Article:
The Importance Of Morality In Macbeth

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William Shakespeare’s tragedy Macbeth outlives its context as it explores human nature and Man’s struggle to find moral sensibility which relates to audiences of time. In Shakespeare’s tragedy Macbeth (1603) portrays a tragic hero, Macbeth, whose actions and thoughts are corrupted by his reckless ambition and inherent greed. Shakespeare further examines how this tragic flaw robs him of his moral and rational self. He further explores how this flaw has stripped him of virtues and nobility and leads to his damnation. Using Macbeth Shakespeare exposes the flaws of Man and in doing so he explores the very essence of human nature in audiences of all time.
In Macbeth, Shakespeare provides valuable insights exploring how Man’s inherent greed and passions can corrupt his actions and sensible thoughts. The mythological allusion of Macbeth “upon this bank [of the river Styx] and shoal of time…the life to come” reflects his desire to fulfil his greed yet a logical reluctance to kill King Duncan. Similarly in Act 1 scene 5 Lady Macbeth’s soliloquy “what thou art promis’d; yet do I fear thy nature, it is too full o’th’milk of human kindness” establishes Macbeth’s kindness as the confinement of his ambition. This confinement is broken by the simile “which thou esteem’st the ornament of life…like the poor cat I’th’adage” persuading Macbeth to follow his murderous ambition. The personification of “vaulting ambition which o’er leaps itself and falls on th’other” conveys the corruptibility of Macbeth’s nobility. Macbeth’s soliloquy “the Prince of Cumberland: that is the step on which I must fall down or else o’verleap” highlights how his ambition has no limits and that his actions will not end with the murder of the king. This development results i...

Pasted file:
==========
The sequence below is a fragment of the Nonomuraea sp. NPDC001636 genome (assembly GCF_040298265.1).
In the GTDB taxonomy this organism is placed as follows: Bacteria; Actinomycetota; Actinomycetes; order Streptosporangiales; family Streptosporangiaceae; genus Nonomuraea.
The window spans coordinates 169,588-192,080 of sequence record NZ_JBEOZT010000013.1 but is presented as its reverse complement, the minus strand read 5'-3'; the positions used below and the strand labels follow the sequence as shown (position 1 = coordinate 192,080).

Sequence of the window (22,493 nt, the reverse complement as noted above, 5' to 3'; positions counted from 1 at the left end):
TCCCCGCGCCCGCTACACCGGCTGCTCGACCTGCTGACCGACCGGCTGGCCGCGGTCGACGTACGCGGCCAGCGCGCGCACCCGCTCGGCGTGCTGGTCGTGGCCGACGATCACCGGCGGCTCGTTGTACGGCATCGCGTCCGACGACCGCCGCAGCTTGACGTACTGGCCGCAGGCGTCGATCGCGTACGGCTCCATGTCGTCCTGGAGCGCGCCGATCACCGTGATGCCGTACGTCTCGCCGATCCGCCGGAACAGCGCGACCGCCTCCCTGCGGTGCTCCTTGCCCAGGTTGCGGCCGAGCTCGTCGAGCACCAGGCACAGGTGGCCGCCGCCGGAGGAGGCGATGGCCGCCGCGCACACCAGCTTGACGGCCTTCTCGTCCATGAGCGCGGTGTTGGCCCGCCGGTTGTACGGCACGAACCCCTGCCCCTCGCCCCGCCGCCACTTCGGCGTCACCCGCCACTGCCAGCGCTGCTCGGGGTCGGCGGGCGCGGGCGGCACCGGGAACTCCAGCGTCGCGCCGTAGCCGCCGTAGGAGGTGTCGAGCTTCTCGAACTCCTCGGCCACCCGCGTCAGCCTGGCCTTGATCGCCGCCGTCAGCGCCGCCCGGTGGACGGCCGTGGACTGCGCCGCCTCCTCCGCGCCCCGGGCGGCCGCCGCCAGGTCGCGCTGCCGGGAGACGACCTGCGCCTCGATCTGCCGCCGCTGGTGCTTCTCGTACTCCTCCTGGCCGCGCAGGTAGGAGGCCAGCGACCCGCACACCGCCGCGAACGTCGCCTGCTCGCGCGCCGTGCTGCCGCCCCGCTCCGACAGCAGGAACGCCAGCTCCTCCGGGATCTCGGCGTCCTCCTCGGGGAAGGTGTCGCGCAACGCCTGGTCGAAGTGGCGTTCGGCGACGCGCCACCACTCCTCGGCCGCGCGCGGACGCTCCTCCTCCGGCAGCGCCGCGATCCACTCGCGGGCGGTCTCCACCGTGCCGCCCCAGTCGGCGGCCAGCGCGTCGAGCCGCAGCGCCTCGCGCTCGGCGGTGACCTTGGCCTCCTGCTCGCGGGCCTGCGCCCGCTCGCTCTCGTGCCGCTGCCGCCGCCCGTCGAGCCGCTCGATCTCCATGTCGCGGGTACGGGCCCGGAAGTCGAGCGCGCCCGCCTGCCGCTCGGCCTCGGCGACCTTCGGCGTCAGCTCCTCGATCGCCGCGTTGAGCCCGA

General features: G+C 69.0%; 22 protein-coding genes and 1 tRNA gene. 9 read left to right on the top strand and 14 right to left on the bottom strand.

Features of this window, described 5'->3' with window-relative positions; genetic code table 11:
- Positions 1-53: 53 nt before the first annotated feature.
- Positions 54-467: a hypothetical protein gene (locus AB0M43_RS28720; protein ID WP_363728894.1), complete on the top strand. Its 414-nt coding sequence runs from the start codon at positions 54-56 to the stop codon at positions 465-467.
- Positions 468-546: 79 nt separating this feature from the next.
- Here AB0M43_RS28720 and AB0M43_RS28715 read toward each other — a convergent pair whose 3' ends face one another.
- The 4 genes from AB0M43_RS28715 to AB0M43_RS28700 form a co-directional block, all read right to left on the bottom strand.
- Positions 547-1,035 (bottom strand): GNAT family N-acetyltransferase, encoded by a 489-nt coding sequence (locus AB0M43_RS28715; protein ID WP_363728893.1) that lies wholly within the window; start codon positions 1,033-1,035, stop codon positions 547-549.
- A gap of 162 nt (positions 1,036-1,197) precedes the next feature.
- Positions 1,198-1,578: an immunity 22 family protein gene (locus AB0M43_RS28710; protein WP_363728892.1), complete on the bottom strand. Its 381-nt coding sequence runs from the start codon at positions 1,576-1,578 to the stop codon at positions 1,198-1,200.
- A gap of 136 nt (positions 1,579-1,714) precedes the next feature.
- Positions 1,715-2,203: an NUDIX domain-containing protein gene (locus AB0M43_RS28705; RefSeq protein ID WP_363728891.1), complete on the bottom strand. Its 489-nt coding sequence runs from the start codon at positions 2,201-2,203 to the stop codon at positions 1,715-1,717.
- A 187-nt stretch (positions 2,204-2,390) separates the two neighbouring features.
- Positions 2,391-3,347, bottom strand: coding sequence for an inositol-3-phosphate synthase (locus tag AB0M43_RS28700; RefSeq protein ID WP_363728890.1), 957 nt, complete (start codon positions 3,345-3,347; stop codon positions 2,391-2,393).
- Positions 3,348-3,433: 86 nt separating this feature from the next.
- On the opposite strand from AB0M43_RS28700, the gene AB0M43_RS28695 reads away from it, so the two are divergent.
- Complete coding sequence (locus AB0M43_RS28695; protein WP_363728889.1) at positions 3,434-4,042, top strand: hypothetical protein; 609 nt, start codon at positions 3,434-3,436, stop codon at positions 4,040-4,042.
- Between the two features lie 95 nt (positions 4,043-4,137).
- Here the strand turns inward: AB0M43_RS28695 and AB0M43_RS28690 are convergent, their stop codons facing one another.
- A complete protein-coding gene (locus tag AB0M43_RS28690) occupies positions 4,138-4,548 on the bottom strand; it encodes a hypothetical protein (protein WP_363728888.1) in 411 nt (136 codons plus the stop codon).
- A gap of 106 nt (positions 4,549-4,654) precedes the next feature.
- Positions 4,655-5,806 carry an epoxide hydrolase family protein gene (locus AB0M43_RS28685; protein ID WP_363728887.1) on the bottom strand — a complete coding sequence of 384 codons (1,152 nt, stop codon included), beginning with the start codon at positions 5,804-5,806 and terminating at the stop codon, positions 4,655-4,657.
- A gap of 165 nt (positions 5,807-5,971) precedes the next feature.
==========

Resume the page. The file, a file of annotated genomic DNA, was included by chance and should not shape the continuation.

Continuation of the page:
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...nsinane forest is revealed by the despairing tone “doubt th’equivocation of the fiend” and “i’gin aweary of the sun and wish th’estate o’th’world were now undone”. Macbeth’s old honourable self descends to damnation leaving only his hubris highlighted by the threatening tone “yet I will try the last..i throw my warlike shield”. Shakespeare provides to audiences of all time with the life lesson that Man’s inability to control desires will leads to their eventual downfall and damnation.
Macbeth further explores how the unchecked passions and greed of Man can corrupt his rational thoughts and actions. This ultimately develops into a loss of moral conscience and rationalism leading to their eventual damnation. Through Macbeth, Shakespeare exposes the flawed nature of Man’s values and audiences’ timeless struggle to find moral highground when corrupted by their desires.
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